Island Residents "Rally For Roe"
JohnCarl McGrady •
Island residents and visitors gathered outside the Nantucket Town & County Building on Broad Street early Sunday afternoon despite the rainy weather to protest the Supreme Court’s decision in Dobbs v. Jackson Women’s Health, which overturned Roe v. Wade and allowed U.S. states to ban abortions.
Headed by an impassioned Alexandra Giroux, who often veered from her prepared remarks to rail against pro-life politicians and lead the crowd in chants, protestors took turns speaking about reproductive rights. Impromptu speeches from protestors ranged from anecdotes in support of Planned Parenthood to fiery condemnations of the U.S government and warnings that the Supreme Court wasn’t going to stop at banning abortion.
One protestor said the Supreme Court decision could only end in bloodshed. Another said that parents should come up with code words their children could use to avoid saying that they are pregnant.
“When the rules of a government pose an existential threat to us, we need to pose an existential threat to that government,” Giroux said.
After Giroux finished speaking, the crowd marched around town chanting “we will not go back” and “my body, my choice.”
“We know that the only abortions these bans are going to stop are the safe abortions," Giroux said. “Women will still get abortions.”
“An abortion is a life-saving treatment," Giroux continued. "Furthermore, women who have experienced a miscarriage, they might not have even meant to terminate their pregnancy, they can still be arrested in certain states. Their doctors no longer have to keep their medical privacy private because that was what was at stake. Our medical privacy, which applies not only to people with uteruses but to every single one of us.”
The crowd of over 50 people, many carrying signs, included both longtime Nantucket residents and first-time visitors from all across the country who brought a national perspective to the local rally.
Since the ruling in Dobbs v. Jackson Women’s Health, many states have banned abortions, often with no exceptions, and depending on the results of the November midterms elections and pending court cases, the number of states with abortion bans could continue to swell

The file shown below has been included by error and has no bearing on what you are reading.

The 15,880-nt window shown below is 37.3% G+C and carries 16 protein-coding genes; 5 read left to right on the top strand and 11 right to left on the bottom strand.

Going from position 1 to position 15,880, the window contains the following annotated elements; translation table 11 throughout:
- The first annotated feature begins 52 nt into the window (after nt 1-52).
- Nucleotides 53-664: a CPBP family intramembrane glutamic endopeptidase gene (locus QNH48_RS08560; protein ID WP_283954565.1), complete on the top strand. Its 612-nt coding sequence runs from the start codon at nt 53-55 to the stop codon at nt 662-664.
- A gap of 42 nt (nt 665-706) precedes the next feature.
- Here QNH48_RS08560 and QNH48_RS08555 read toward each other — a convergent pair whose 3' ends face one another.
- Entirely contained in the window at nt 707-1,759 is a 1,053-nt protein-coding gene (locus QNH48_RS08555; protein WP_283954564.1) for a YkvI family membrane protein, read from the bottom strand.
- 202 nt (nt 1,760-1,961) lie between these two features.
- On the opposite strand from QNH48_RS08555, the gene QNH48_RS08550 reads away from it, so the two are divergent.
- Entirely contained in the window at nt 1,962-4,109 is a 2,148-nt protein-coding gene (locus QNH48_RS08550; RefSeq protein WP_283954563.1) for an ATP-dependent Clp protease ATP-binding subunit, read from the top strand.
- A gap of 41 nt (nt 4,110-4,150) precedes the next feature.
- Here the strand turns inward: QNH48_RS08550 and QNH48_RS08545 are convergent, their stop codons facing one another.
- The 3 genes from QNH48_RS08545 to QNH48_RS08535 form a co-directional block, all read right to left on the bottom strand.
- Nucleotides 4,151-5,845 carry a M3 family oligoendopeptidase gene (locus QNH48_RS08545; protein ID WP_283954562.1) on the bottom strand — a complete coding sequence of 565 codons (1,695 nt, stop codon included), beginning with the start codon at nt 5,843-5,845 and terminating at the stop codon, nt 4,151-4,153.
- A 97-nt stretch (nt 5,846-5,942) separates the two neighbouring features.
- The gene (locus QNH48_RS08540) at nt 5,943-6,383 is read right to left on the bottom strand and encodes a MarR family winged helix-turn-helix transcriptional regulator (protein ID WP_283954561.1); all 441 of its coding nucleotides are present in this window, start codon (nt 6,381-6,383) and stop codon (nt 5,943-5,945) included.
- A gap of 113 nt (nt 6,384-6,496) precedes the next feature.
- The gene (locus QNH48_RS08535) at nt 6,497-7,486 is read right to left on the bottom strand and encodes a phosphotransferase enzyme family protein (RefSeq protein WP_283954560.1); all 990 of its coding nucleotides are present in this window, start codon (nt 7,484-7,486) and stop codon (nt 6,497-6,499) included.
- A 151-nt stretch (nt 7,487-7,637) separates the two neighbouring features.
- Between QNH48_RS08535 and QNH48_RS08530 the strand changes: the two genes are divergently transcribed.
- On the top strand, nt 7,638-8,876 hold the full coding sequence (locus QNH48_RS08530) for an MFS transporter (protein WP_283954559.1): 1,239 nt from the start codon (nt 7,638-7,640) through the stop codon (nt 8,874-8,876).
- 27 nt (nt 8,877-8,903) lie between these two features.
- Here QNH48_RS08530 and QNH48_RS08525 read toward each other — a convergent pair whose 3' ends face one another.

“It’s so important to keep in mind that we are not just talking about abortion,” Giroux added. “We are talking about birth control, we’re talking about gay marriage, we’re talking about interracial marriage, we’re talking about IVF [in vitro fertilization], the list goes on and on.”
The Nantucket protest was organized by ACK Rally for Roe, an informal collective of local reproductive rights advocates headed by Giroux and Sage Geddes, with assistance from Indivisible Nantucket. Part of a nationwide organization, Indivisible has contributed institutional support to causes on the island ranging from reproductive rights to gun control to immigration reform.
ACK Rally for Roe aims to raise $1,000 for reproductive rights throughout July, though during the rally, Giroux suggested that they could raise significantly more than that—perhaps as much as $10,000—if enough people spread the word.
Initially scheduled for Saturday, the protest was delayed by the intense thunderstorm that rocked the island that morning, though several advocates met at the courthouse despite the torrential rains carrying their signs through the lightning.
This was the second rally organized by Giroux and Geddes since the draft opinion in Dobbs v. Jackson’s Women Health leaked in May, but as one protestor pointed out, it was far from the second rally advocating for abortion rights that some of the protestors had attended. Some had been involved with reproductive rights advocacy before Roe v. Wade was even decided almost 50 years ago.